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A person holds a smartphone with the Terra Hex app open on the screen. Crops in a field are visible in the background. Text reading "RSA Student Design Awards Highly Commended 2024" appears in the bottom right corner.

AUB Graphic Design trio celebrates success at RSA Student Design Awards


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Three talented BA (Hons) Graphic Design students from Arts University Bournemouth (AUB) are celebrating following the Royal Society of Arts (RSA)'s much-revered Student Design Awards.

Tess Taylor was awarded the Young Innovator of the Year Award, in partnership with the Anjool Maldé Memorial Trust, which gives the winning student £1,000 for ‘an outstanding product and one with the most promise in terms of market testing of their innovation’ – as assessed under the RSA ‘viability criteria’.

Tess also came away with Highly Commended in the ‘Apply AI’ category, which asked, ‘How might we empower communities to use AI to tackle the local challenges of climate change?’

Her project, Terra Hex, is an AI soil sensor and app that promotes regenerative agriculture and accurate fertilisation to diminish farmers’ contribution to climate change and reduce overfertilisation, while fostering community-led mitigation of climate challenges.

"My dad works in agriculture, so I know through him the problems with fertiliser wastage..." Tess explains, "...with too much going onto crops, or in the wrong place, or simply not needed.

"I wanted to help farmers manage their fertiliser usage to reduce this wastage. We all know how harmful fertiliser can be to the environment, so if we can reduce wastage, we can lessen the damaging impact too, as well as saving farmers money and time.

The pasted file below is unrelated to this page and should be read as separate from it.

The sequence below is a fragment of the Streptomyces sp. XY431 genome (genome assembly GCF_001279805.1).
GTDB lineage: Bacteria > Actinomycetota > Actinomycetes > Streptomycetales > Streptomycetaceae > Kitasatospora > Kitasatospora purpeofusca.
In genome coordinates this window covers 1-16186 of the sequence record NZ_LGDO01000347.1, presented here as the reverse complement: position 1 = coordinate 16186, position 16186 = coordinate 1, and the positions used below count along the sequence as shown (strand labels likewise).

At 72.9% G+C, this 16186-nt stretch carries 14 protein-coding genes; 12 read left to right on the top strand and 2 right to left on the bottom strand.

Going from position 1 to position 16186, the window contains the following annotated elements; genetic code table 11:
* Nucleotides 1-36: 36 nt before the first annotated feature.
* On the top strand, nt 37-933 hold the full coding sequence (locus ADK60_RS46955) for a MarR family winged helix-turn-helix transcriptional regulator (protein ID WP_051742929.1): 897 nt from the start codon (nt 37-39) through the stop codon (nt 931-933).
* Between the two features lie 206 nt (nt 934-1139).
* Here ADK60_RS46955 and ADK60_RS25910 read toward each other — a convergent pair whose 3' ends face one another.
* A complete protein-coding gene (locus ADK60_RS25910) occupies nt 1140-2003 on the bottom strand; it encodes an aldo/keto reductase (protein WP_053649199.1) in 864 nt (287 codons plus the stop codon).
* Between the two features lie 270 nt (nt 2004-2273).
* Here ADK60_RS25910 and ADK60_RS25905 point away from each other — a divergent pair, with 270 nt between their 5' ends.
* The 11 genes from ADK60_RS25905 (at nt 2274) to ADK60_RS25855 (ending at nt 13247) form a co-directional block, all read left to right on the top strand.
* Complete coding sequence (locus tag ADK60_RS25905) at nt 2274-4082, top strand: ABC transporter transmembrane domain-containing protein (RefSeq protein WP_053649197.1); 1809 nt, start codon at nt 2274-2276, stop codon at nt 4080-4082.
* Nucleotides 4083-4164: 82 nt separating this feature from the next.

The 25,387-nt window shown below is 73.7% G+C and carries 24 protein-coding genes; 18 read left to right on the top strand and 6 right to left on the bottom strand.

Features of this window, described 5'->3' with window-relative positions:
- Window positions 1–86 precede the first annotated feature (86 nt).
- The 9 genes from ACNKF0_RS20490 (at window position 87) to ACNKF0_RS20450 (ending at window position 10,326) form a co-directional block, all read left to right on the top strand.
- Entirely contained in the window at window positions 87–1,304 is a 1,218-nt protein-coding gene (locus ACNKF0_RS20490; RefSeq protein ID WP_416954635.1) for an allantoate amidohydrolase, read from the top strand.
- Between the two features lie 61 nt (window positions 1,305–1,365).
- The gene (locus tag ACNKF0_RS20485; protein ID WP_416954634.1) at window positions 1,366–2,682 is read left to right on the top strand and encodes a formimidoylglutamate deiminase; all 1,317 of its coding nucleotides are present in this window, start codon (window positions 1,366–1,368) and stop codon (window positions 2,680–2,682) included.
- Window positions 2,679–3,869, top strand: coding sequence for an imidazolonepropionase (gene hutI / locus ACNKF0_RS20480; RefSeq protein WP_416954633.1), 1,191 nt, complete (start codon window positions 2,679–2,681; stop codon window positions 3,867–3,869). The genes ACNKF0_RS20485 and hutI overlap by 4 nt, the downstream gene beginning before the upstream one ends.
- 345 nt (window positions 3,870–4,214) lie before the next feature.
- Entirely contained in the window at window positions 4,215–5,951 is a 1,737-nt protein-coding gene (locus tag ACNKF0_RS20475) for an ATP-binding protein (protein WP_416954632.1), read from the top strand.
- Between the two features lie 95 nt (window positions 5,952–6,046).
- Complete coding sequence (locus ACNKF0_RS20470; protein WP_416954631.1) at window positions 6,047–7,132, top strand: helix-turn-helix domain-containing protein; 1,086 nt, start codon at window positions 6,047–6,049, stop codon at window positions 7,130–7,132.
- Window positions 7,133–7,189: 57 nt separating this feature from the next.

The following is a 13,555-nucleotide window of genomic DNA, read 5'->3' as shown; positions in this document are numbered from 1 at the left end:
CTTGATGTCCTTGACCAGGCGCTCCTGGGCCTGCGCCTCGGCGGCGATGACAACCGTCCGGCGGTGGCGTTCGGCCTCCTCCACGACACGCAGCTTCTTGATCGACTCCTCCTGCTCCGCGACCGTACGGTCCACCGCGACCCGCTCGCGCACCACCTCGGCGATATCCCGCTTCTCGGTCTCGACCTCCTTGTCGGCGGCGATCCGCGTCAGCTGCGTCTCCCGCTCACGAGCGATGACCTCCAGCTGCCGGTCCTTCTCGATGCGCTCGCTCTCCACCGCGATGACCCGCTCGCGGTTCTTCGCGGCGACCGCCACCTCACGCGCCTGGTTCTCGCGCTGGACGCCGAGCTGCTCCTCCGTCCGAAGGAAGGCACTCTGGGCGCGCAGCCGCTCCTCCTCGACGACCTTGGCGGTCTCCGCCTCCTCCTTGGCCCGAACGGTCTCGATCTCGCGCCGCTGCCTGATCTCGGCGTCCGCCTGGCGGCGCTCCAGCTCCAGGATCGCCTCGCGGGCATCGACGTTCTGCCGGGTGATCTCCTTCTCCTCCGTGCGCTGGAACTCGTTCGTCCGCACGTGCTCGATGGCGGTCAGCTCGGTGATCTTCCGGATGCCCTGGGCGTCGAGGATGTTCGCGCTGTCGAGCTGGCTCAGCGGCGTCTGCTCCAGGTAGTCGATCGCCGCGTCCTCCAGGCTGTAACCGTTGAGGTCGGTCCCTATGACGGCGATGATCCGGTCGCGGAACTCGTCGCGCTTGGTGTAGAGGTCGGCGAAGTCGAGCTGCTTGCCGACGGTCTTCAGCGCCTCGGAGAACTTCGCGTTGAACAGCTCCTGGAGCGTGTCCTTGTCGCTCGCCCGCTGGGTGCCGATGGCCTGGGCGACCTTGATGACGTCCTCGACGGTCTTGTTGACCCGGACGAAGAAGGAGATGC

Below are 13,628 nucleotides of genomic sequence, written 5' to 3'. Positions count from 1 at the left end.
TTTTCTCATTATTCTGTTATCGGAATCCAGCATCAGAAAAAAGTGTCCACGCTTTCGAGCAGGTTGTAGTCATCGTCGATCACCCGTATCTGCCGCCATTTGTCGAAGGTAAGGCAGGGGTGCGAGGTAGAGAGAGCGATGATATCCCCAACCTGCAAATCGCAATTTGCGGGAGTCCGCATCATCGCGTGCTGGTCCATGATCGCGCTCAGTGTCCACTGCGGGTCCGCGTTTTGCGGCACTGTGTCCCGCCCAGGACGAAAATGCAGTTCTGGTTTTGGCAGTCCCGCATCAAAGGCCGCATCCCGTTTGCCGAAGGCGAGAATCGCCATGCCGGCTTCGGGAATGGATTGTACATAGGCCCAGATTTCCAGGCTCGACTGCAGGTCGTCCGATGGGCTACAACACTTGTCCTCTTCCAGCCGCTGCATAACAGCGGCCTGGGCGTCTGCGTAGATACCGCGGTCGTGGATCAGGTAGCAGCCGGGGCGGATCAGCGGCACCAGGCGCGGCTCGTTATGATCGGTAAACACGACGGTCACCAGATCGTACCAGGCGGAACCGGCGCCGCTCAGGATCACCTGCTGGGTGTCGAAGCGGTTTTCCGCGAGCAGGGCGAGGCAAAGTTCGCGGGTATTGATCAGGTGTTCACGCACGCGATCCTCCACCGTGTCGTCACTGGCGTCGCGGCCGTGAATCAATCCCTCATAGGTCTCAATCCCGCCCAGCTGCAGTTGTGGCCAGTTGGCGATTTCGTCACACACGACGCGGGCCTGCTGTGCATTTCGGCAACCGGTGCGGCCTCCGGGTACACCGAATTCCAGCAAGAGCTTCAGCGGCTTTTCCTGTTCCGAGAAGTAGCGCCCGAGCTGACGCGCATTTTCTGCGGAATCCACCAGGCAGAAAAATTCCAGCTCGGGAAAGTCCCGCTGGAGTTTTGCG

"The Hex app provides a resource page to provide beneficial and accurate knowledge, mainly about regenerative agriculture. This ensures farmers stay updated on new information and practices effortlessly, addressing their limited time constraints."

Fellow student Ailsa Smith was also celebrating, as her project XPOSURE won an RSA Student Design Award for the ‘In your skin’ brief, which asked, ‘How might we increase the skin confidence of every young person to enable their unique identity to flourish?’

XPOSURE is a sun care brand, targeted at young men in construction jobs, which Ailsa confirms carry "the highest risk of skin cancer."

“I felt that men’s skincare isn’t promoted or encouraged in the same way as women’s," she says. "There is a massive encouragement for women’s empowerment which is incredible – I just felt this could be translated into a wider market.

"Through further research I found that men are twice as likely than women to develop skin cancer by the age of 50. Then looking further into skin cancer rates and finding men in construction are most susceptible, I felt this was a clear audience to target.

"Men in this field of work are stereotypically not ones to talk about their skin health due to stigmas, and are not encouraged to use sun protection whilst working; this is why I felt my brand would fill a gap in the market that is needed for the health of construction workers."

Furthermore, BA (Hons) Graphic Design's Amelia Blantern was also awarded Highly Commended in the Innovation Award category with her project, Steadym which aimed to redesign and reimagine the mobility aid.

She explains, "I used the redesign of the mobility aid as a tool to challenge existing stigma, increase motivation to go outdoors to exercise, and to reduce the fall rate in the UK which currently stands at a shocking six falls a minute. The community scheme aims to provide public, rentable smart mobility aids for older adults to encourage safe and independent walking outside.”

“Two wins and two highly commended for our design students in an international competition is an outstanding achievement," says BA (Hons) Graphic Design Course Leader Marion Morrison.

“Tess, Ailsa, and Amelia all showed their aptitude for responding closely and innovatively to the briefs given, and the process has ideally equipped them to become part of the solution in delivering social and environmental benefits across different communities in the years to come.”

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